An agreement approved last spring transfers responsibility to investigate failing wastewater systems from the Taney County Health Department to the Taney County Environmental Services Department. As a result, Environmental Services can now legally investigate onsite system complaints.

John Soutee, project coordinator for the Environmental Services Department, says he discovered the lack of investigative authority last year. Some property owners refused to cooperate while he was investigating their systems, and as he was preparing information to forward to the district attorney, he discovered the county contract with the state Health Department did not give his department the authority to investigate complaints, reports the Branson News. Instead, authority rested with the county Health Department, which is independent of county government.

County Health Department officials told Soutee they would prefer that Environmental Services handle investigations because the county also handles onsite system permits.

New York

Erie County, near Buffalo, has more than 500 onsite system inspections backlogged in its system, and that forced some property sellers to deposit thousands of dollars in escrow to cover potential repairs if their system could not be inspected before a sale closed.

The county Health Department also recently returned to requiring inspections for homes on public water service, but it suspended those during the early phase of the coronavirus pandemic because county workers had to go to people’s homes.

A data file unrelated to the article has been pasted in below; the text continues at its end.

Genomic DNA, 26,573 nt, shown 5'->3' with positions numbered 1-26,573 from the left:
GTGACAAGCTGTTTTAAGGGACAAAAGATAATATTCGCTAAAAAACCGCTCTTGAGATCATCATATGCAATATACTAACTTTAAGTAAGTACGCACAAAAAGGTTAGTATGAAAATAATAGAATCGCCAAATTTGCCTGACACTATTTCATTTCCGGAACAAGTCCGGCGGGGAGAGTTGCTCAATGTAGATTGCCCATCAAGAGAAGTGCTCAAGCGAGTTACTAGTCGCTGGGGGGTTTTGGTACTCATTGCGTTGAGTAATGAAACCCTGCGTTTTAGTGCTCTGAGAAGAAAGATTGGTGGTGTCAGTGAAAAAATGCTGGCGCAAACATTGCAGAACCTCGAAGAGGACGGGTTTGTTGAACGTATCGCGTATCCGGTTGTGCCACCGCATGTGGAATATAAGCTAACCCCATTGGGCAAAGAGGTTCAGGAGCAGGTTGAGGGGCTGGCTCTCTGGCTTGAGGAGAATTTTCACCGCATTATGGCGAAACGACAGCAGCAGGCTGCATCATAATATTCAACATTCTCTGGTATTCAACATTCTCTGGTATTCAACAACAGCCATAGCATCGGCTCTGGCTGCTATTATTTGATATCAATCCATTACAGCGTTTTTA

The county charges a $150 inspection fee, but some residents chose to hire a private inspector. Those can be $700 or more, reports WIVB News in Buffalo, but the county will reimburse people only the $150 they would have paid the county for the same service.

Brussels, Belgium

Just like North America, Europe is looking at recycled wastewater as an answer to shortages. Earlier this year, the European Parliament passed a law defining how recycled water can be used for agriculture. The intent is to allow more uses for recycled water so there is less withdrawal from groundwater, says a news release from Parliament.

This law means Europe could potentially reuse about 1.7 trillion gallons of water (6.6 billion cubic meters) by 2025 instead of the current 290 billion gallons (1.1 billion cubic meters), says Simona Bonafe, one of Italy’s representatives. That is more than half of the effluent from wastewater treatment plants, and reuse would cut groundwater withdrawals by 5%, she says in the press release.

Groundwater levels have been falling because of withdrawals for agriculture, industry and urban development. A report from the European Commission, the executive branch of European government, says at least 11% of the continent’s population has been affected by water scarcity.